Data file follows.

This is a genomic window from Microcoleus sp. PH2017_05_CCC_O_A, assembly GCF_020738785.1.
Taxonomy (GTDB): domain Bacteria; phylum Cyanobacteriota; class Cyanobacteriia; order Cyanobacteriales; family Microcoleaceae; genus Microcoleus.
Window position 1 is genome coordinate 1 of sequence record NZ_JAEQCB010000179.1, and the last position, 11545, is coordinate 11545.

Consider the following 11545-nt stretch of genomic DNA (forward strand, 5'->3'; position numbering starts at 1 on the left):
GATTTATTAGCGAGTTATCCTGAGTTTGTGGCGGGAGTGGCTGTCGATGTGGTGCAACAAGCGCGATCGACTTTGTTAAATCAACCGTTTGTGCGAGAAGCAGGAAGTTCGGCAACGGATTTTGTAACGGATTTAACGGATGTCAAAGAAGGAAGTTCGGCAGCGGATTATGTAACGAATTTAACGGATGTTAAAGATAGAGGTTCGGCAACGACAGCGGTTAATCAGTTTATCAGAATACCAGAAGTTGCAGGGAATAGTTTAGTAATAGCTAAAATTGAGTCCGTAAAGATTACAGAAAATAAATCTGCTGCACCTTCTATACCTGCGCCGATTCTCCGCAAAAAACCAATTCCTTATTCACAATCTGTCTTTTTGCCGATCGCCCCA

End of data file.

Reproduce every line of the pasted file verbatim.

This is a genomic window from Microcoleus sp. PH2017_05_CCC_O_A, assembly GCF_020738785.1.
Taxonomy (GTDB): domain Bacteria; phylum Cyanobacteriota; class Cyanobacteriia; order Cyanobacteriales; family Microcoleaceae; genus Microcoleus.
Window position 1 is genome coordinate 1 of sequence record NZ_JAEQCB010000179.1, and the last position, 11545, is coordinate 11545.

Consider the following 11545-nt stretch of genomic DNA (forward strand, 5'->3'; position numbering starts at 1 on the left):
GATTTATTAGCGAGTTATCCTGAGTTTGTGGCGGGAGTGGCTGTCGATGTGGTGCAACAAGCGCGATCGACTTTGTTAAATCAACCGTTTGTGCGAGAAGCAGGAAGTTCGGCAACGGATTTTGTAACGGATTTAACGGATGTCAAAGAAGGAAGTTCGGCAGCGGATTATGTAACGAATTTAACGGATGTTAAAGATAGAGGTTCGGCAACGACAGCGGTTAATCAGTTTATCAGAATACCAGAAGTTGCAGGGAATAGTTTAGTAATAGCTAAAATTGAGTCCGTAAAGATTACAGAAAATAAATCTGCTGCACCTTCTATACCTGCGCCGATTCTCCGCAAAAAACCAATTCCTTATTCACAATCTGTCTTTTTGCCGATCGCCCCA